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XP->Win7 using upgrade media when old OS is broken RRS feed

  • Question

  • I bought a windows 7 upgrade DVD and I intend to use it to make a custom/clean installation on a computer that currently has a broken XP installation on it.

    I have not tried to install it yet because read in the upgrade FAQs that if an old OS is not present, Windows 7 can't be activated, so before starting I'd like to know whether I need to fix my XP installation before I start the windows 7 installation, or whether it is enough that the old files are on the HD for the installation program to identify that the computer has a previous OS on it. What parts of the old OS must be present for the new installation using an upgrade DVD to succeed and what might make it fail?

    Thursday, May 3, 2012 7:18 AM

Answers

  • "To install an upgrade version of Windows 7, Windows Vista or Windows XP must be installed on your computer. If you formatted the drive before starting the installation process, you won't be able to use the upgrade product key to activate Windows 7. To activate Windows 7, you'll  need to install your previous version of Windows, and then reinstall Windows 7".

    Ref: Microsoft Article ID: MSW700057  Windows 7 activation error: invalid product key


    Carey Frisch

    Thursday, May 3, 2012 7:48 PM
    Moderator

All replies

  • Thank you. What I was trying to figure out was what was necessary for the upgrade process to recognize the old installation, and whether problems in the old installation might prevent it from being recognized. The article you mentioned seems helpful. Thank you very much.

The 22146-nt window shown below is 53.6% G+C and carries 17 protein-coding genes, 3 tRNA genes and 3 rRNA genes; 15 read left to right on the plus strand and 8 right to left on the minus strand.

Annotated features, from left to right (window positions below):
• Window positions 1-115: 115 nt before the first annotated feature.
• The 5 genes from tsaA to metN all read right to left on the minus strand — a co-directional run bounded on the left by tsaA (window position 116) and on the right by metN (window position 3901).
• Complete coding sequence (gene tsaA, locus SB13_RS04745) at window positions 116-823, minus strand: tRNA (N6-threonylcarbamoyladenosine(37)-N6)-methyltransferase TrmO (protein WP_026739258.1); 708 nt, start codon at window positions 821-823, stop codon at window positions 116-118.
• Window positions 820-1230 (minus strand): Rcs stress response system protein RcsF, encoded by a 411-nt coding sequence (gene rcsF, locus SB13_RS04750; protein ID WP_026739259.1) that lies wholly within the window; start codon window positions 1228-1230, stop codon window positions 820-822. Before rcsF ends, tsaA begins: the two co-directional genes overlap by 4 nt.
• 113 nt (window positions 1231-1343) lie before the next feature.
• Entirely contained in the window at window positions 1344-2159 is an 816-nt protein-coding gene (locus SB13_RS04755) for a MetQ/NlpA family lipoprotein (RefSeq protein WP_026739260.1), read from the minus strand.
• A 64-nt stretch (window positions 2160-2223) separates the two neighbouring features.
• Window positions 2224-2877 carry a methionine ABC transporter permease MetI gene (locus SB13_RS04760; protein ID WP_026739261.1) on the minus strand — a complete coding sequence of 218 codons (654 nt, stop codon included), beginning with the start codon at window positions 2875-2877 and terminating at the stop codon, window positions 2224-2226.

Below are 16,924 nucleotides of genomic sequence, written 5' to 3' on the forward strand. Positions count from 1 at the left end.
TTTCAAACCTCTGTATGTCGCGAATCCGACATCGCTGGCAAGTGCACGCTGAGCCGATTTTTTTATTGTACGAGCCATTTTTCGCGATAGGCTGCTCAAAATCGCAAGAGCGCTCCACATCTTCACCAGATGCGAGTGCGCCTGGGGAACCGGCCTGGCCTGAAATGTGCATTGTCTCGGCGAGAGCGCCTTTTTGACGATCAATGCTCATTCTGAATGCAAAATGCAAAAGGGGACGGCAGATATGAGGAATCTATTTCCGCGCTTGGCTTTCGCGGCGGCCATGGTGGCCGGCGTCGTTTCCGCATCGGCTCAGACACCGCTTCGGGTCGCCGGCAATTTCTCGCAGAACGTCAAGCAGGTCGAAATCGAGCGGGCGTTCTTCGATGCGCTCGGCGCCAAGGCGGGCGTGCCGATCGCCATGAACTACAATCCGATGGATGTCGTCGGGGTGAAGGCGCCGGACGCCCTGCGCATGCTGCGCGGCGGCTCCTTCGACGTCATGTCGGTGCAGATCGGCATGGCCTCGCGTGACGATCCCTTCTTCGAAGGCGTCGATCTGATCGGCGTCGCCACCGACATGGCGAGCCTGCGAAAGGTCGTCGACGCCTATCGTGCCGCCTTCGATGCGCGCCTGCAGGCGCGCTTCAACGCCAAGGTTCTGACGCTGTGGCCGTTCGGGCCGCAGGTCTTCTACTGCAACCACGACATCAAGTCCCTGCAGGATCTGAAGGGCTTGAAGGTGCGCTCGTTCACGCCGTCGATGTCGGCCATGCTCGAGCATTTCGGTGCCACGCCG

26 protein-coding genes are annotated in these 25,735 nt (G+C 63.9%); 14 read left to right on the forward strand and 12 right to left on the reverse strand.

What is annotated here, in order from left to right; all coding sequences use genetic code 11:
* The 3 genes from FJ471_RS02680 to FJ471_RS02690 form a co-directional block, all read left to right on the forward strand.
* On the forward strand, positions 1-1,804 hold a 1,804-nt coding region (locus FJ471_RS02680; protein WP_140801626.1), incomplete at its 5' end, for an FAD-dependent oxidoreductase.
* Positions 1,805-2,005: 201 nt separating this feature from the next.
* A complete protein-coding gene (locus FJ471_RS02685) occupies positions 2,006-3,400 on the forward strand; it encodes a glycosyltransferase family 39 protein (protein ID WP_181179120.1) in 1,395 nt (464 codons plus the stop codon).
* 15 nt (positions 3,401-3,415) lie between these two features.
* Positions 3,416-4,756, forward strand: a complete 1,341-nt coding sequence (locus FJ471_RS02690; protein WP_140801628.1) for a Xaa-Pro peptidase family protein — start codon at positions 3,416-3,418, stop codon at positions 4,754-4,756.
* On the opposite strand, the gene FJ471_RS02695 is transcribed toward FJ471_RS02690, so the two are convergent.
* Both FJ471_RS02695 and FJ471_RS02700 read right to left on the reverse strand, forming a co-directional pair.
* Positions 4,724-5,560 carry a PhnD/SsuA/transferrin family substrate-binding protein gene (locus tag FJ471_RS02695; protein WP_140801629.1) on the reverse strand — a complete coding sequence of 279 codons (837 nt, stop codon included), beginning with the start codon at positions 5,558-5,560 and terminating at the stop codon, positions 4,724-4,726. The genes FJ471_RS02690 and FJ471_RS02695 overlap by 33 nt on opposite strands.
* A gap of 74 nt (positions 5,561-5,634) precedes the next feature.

Thursday, May 3, 2012 9:15 AM
  • Yes, an upgrade Setup does require recognition of a qualifying copy of Windows.  Windows 7 upgrade Setup requires you to keep XP on the hard drive before starting the upgrade.  Do NOT format the drive first.  Start the computer with the dvd and then enter your product key.  Setup will search the computer and find XP and then it will let you proceed.  There will not be a message.  It will simply let you proceed.  You can use the Disk Tools to partition and format the target drive once you reach the installation type screen and see the Disk Tools link in the lower right since the verification process will already be done.

    While Dominic is correct that only ownership of a qualifying license is required, doing a classic clean installation (formatting first) will cause issues and you may have to use phone activation.  It is much simpler to let Setup work the way it is written.  It is written with a typical user in mind, who knows little about preping and formatting a drive.  You can still do it, just don't get things out of order and Windows 7 will activate online without any further fuss.


    Colin Barnhorst Windows 7 Ultimate x64 on DIY with 6GB ram.



    Thursday, May 3, 2012 2:49 PM
    Answerer
  • "Cbarnhorst" wrote in message news:927990a1-b3b0-4a44-9bbc-a3db87288168...

    Yes, an upgrade Setup does require recognition of a qualifying copy of Windows.  Windows 7 upgrade Setup requires you to keep XP on the hard drive before starting the upgrade.  Do NOT format the drive first.  Start the computer with the dvd and then enter your product key.  Setup will search the computer and find XP and then it will let you proceed.  There will not be a message.  It will simply let you proceed.  You can use the Disk Tools to partition and format the target drive once you reach the installation type screen and see the Disk Tools link in the lower right since the verification process will already be done.